The Ultimate Guide to the German Preposition “an”

This is the second in a series of posts in which I look at prepositions and other small confusing words. The first post was about the word auf.

These tiny but important words often cause problems for learners. This is because they rarely correspond one-to-one between languages.

In each post, I will choose a preposition or small word and look at all of its common meanings and uses in detail.

If you don’t understand anything on this page, feel free to ask in the Facebook group and I will be happy to answer your questions. ūüôā

General Tip for Prepositions
Never learn a single translation for a preposition. Don’t assume it is used the same way as in your own language. Instead, learn the preposition in contexts and understand the actual meaning it conveys in that specific context. Over time you will develop an intuitive feeling for what the preposition means more generally.

Schalt dein Gehirn an!

Today I want to look at the word an in detail. This is another little word, similar to auf, which caused me problems for a long time. How can both auf and an mean on!? What is the difference?

an is usually translated to English as “on” or “at”, but this is a very approximate translation, and you shouldn’t use it to guide you.

There are many meanings, but as you will see, they all have something in common… a general feeling of an-ness.

Dative or Accusative?

an can be used with both the dative and accusative case. The case used depends on whether there is movement that breaks the boundaries of the object or whether action directly affects it. I think of it as “impact”. This is a complex topic and one I will cover in another post. Don’t worry if it doesn’t make sense yet.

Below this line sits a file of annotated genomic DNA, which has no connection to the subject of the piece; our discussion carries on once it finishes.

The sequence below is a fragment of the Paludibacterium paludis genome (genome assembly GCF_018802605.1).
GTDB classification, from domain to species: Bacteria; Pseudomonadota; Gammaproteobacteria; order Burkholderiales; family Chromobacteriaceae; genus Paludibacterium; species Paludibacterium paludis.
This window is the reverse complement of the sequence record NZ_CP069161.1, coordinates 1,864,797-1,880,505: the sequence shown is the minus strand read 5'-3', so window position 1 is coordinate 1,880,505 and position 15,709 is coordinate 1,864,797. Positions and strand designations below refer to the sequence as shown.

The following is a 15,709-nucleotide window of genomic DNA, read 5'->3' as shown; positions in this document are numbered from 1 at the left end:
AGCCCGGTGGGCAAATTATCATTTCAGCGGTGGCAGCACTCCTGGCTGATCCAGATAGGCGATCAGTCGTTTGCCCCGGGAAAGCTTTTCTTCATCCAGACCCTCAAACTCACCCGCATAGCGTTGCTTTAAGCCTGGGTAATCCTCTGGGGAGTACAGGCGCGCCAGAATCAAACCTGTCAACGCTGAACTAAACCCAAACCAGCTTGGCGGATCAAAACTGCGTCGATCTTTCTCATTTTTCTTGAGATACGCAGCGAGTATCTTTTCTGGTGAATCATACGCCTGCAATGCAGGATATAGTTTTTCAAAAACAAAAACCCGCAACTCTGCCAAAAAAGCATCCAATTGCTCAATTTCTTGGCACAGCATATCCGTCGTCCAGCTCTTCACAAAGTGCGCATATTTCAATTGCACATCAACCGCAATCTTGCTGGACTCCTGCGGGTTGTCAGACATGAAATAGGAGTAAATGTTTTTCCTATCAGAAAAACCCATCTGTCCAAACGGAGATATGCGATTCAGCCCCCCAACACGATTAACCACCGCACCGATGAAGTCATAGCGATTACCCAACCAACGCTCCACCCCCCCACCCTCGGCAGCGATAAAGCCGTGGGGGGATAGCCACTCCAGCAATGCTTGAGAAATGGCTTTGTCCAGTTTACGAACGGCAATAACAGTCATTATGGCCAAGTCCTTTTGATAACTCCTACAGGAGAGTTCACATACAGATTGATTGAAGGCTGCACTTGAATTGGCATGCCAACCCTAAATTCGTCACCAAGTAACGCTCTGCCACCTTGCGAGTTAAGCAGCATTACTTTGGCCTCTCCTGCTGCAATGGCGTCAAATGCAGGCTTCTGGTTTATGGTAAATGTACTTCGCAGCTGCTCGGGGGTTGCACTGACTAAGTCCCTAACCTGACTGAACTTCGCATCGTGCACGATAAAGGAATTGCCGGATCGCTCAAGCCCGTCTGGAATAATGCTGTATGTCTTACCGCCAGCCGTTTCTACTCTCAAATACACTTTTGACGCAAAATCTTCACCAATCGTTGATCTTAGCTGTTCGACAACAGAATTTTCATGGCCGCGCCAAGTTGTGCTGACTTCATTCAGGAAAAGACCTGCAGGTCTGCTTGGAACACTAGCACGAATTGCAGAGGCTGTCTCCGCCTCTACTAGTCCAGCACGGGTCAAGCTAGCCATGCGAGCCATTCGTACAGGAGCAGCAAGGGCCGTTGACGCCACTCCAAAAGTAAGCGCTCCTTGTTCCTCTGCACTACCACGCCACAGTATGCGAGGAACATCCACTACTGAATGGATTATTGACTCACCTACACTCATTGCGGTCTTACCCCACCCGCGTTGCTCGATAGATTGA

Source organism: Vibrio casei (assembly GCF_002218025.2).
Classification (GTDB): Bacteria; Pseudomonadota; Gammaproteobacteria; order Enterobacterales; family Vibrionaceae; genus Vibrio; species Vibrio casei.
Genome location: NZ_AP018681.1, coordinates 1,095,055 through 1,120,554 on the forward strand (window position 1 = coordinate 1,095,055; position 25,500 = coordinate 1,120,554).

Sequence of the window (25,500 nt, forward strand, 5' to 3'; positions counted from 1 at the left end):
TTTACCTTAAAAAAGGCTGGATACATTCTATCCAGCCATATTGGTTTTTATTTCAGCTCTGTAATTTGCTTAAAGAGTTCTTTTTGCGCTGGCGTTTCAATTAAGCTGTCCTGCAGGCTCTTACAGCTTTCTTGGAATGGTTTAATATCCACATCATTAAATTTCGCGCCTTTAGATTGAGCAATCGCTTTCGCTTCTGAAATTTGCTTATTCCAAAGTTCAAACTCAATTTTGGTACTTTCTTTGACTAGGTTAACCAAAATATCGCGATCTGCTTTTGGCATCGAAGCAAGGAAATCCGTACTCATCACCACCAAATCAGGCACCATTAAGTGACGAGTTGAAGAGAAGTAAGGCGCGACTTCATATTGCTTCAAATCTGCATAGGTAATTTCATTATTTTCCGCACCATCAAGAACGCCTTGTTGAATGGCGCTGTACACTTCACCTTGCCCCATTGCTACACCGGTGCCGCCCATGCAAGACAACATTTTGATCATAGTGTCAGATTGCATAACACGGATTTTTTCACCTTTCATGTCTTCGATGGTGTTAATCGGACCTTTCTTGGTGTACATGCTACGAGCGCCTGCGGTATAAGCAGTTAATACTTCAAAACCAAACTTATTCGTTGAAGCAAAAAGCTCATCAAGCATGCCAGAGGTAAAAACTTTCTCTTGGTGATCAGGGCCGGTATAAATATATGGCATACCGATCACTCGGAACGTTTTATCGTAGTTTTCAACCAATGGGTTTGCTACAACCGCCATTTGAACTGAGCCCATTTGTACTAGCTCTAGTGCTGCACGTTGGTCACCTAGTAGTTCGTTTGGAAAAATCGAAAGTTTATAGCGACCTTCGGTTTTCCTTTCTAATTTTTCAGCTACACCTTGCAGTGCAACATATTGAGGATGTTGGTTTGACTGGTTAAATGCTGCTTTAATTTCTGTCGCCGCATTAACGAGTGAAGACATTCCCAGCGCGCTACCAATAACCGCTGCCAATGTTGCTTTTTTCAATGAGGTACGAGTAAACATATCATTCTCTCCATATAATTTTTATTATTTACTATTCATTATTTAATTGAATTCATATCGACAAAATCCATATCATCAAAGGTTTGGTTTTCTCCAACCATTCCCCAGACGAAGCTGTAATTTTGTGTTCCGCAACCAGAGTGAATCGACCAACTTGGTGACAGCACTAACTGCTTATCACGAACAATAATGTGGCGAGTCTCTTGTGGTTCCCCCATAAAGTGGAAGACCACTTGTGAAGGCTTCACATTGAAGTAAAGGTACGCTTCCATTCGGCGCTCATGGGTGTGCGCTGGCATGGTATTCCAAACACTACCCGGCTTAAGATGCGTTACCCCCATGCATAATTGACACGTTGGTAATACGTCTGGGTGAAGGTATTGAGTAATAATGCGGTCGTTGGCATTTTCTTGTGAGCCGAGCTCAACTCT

an + accusativemovement or action affecting the object, “impact”
an + dativeno movement breaking the boundaries of the object
*don’t worry if this doesn’t make sense yet!
genderaccusativedative den Baumam Baum die Spreean der Spree
n.ans Wasseram Wasser die Häuseran den Häusern

The Meanings of An

1. On a vertical surface or object, or very close to it (+dat)

an is often used to describe objects on a vertical surface, or very close to it. This includes some English contexts that we would describe using “at”, “beside” or “against”. In this context it is used with the dative case.

an contrasts with auf. While auf refers to proximity to horizontal surfaces, an refers to proximity to vertical surfaces. Think of auf dem Tisch vs. an der Wand. In English we simply use “on” for both of these contexts.

Das Bild hängt an der Wand.The picture is hanging on the wall.
(Vertical proximity)
Wir sind am See.We are at the lake.
(No actual vertical surface, but the proximity is along a vertical plane.)
Jemand steht an der T√ľr.Someone is at the door.
(Vertical proximity)
Sie sitzt an der Bar.She’s sitting at the bar.
Ich wohne an der Hauptstraße.I live near the main street.

2. Onto or towards a vertical surface or object (+acc)

an can also refer to an object moving or being placed onto or towards a vertical surface, such as a wall, or towards an object such as a window or the edge of a lake. In this context it is used with the accusative case, because there is movement that affects the target object or its boundaries.

Ich hänge das Bild an die Wand.I hang the picture on the wall.
Ich lehne den Besen an die Mauer.I lean the broom against the wall.
Wir gehen ans Fenster.We go to the window.
Sie ist an die Decke gegangen.She flipped out.
(Literally: She went on the ceiling.)
Sie geht ans Telefon.She answers the phone.
(Literally: She goes onto the phone.)
Ich werfe dein Bild an die Wand.I throw your picture against the wall.

3. Used with specific verbs to specify an object (+acc / dat)

an can be used with the accusative or dative case to specify the object of certain verbs.